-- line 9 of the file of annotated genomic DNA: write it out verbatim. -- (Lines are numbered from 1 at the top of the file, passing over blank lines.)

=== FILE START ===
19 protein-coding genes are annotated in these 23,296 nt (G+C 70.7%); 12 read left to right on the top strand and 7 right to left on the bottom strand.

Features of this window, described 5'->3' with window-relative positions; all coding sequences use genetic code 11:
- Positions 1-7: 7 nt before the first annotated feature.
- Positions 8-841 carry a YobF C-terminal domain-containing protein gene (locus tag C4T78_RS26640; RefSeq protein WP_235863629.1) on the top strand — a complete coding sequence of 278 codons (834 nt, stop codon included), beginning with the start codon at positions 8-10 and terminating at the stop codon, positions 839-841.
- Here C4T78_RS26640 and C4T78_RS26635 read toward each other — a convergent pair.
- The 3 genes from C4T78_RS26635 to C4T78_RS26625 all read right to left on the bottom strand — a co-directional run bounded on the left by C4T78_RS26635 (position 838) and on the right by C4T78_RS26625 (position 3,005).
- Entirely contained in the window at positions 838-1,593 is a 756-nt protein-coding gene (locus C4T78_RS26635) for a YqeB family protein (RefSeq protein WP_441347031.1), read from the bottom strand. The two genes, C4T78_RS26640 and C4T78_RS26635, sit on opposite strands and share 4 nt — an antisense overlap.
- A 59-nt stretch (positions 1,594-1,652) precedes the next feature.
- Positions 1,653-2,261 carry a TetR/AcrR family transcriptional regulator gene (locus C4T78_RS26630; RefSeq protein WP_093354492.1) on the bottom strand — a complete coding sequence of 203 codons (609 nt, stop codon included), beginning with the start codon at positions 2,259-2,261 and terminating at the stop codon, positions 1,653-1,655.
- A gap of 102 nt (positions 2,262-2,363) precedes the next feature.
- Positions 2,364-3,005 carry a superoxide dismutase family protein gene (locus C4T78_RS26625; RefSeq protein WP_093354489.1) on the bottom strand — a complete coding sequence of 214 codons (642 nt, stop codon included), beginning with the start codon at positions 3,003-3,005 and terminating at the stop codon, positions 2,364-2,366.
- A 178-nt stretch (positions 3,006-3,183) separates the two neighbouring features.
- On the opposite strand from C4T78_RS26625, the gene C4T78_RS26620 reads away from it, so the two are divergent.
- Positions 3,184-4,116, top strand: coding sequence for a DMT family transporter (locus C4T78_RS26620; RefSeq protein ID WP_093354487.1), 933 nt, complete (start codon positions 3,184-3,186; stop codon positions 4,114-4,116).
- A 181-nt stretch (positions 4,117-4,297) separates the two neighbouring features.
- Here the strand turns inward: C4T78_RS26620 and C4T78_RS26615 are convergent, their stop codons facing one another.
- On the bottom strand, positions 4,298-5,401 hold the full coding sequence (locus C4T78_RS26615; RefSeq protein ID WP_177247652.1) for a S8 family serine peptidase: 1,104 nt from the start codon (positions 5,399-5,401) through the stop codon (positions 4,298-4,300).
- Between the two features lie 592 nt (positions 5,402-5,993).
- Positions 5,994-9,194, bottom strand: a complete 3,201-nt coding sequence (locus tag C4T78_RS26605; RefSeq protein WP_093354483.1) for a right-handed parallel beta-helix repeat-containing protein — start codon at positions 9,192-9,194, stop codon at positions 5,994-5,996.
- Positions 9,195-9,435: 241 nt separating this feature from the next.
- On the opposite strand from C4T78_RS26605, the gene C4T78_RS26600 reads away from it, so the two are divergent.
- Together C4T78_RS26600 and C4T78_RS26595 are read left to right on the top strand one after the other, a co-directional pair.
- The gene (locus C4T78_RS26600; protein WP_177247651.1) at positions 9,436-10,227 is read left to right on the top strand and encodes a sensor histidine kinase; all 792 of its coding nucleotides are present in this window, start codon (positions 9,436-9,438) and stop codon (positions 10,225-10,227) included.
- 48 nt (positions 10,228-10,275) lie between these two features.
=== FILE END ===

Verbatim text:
- Positions 1,653-2,261 carry a TetR/AcrR family transcriptional regulator gene (locus C4T78_RS26630; RefSeq protein WP_093354492.1) on the bottom strand — a complete coding sequence of 203 codons (609 nt, stop codon included), beginning with the start codon at positions 2,259-2,261 and terminating at the stop codon, positions 1,653-1,655.